Being an adult is hard for many, impossible for some. The White family of Grand Coulee, Wash., falls near the hopeless end of the spectrum, their lives running to violence, booze, estrangement and recklessness. This is the focus of Whiskey, told with a strong hand by Bruce Holbert (The Hour of Lead, Lonesome Animals), who infuses the upbringing of brothers Andre and Smoker with just enough humor to bridge the hard stuff.

Told in three alternating time periods, the novel begins in August 1991 with "Exodus," which finds the Whites on ever-diverging paths. Andre's marriage is ending, his parents are aging far from gracefully and Smoker's daughter needs rescuing, setting the brothers off on a road trip involving a mysterious preacher and a bear lured from a tree with a picnic ham tied to a rope.

As the brothers discuss life, love, blame and shame, Holbert takes readers through five decades of family saga--sections "Genesis" and "Lamentations." The meeting and courtship of matriarch Peg (a hell-raiser who "could put a year's living into a long weekend") and Pork (who would maim for her) begins when "they took the wrong turn that was each other" and lived life with a full head of booze-fueled steam.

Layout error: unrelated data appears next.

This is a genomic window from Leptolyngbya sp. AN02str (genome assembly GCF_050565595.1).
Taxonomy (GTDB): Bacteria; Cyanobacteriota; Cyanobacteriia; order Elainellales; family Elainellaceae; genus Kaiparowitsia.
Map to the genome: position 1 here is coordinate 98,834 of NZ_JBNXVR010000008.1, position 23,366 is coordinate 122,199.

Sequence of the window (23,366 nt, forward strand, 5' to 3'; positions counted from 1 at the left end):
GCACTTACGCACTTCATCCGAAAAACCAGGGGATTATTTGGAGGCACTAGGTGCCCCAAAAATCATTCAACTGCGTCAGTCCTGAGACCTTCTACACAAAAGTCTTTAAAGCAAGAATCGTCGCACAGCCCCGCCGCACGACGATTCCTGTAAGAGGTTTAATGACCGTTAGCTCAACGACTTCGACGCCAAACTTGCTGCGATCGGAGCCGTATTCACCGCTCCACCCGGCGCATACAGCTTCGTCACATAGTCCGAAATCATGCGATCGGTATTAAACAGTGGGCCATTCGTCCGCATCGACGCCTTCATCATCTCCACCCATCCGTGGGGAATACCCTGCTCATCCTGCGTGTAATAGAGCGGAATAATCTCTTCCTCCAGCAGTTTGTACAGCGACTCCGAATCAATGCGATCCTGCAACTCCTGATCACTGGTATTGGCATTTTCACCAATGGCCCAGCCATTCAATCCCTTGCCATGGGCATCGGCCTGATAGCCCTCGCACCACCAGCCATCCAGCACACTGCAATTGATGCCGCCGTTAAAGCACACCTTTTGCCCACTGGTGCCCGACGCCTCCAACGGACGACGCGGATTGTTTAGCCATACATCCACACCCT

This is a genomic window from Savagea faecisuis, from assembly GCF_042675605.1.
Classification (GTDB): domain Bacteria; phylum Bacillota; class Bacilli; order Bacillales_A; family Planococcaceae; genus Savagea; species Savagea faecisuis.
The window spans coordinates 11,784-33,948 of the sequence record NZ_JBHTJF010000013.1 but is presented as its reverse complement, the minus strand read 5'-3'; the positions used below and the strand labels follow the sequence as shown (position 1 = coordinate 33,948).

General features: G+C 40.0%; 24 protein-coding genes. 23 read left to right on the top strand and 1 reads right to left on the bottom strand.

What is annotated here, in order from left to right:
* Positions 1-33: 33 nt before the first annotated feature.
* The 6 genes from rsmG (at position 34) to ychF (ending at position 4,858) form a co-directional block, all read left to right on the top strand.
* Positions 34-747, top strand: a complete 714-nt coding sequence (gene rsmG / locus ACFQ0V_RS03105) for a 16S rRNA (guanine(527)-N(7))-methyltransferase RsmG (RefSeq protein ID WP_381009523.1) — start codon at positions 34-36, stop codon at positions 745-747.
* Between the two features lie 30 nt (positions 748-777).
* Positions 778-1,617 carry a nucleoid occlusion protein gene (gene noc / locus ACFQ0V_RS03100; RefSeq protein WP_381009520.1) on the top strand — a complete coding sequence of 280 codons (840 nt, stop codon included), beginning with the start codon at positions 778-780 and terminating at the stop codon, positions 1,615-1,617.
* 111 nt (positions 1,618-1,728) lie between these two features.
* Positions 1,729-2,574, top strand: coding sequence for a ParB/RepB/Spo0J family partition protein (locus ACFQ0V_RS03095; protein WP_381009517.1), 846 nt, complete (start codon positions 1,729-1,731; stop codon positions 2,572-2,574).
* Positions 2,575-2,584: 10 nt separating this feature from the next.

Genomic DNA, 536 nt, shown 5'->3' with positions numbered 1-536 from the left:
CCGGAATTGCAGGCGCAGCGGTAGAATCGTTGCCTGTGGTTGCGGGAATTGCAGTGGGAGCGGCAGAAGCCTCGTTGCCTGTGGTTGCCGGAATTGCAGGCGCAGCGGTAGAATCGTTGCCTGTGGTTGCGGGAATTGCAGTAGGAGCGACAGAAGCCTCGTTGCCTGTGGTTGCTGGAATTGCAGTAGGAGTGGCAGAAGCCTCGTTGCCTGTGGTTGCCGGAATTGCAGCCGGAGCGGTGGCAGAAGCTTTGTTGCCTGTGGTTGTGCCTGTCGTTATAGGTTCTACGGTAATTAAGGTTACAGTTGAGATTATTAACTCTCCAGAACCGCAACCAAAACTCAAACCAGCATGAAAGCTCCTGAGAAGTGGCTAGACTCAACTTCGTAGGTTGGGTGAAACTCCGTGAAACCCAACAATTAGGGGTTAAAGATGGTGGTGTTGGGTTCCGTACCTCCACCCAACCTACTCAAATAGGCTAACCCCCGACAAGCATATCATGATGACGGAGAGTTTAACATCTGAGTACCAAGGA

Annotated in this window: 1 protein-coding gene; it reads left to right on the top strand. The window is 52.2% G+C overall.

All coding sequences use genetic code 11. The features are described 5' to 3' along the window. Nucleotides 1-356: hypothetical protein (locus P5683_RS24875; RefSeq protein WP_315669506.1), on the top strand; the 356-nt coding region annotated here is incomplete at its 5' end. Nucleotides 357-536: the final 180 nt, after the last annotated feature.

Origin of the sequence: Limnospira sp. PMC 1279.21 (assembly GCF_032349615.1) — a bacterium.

Andre and Smoker's childhood is bleak, ducking thrown dishes just a normal day's calisthenics. Holbert's descriptions and dialogue, however, are to be savored, particularly as the brothers struggle to come to terms with their destructive past and accept who they have become. --Lauren O'Brien of Malcolm Avenue Review

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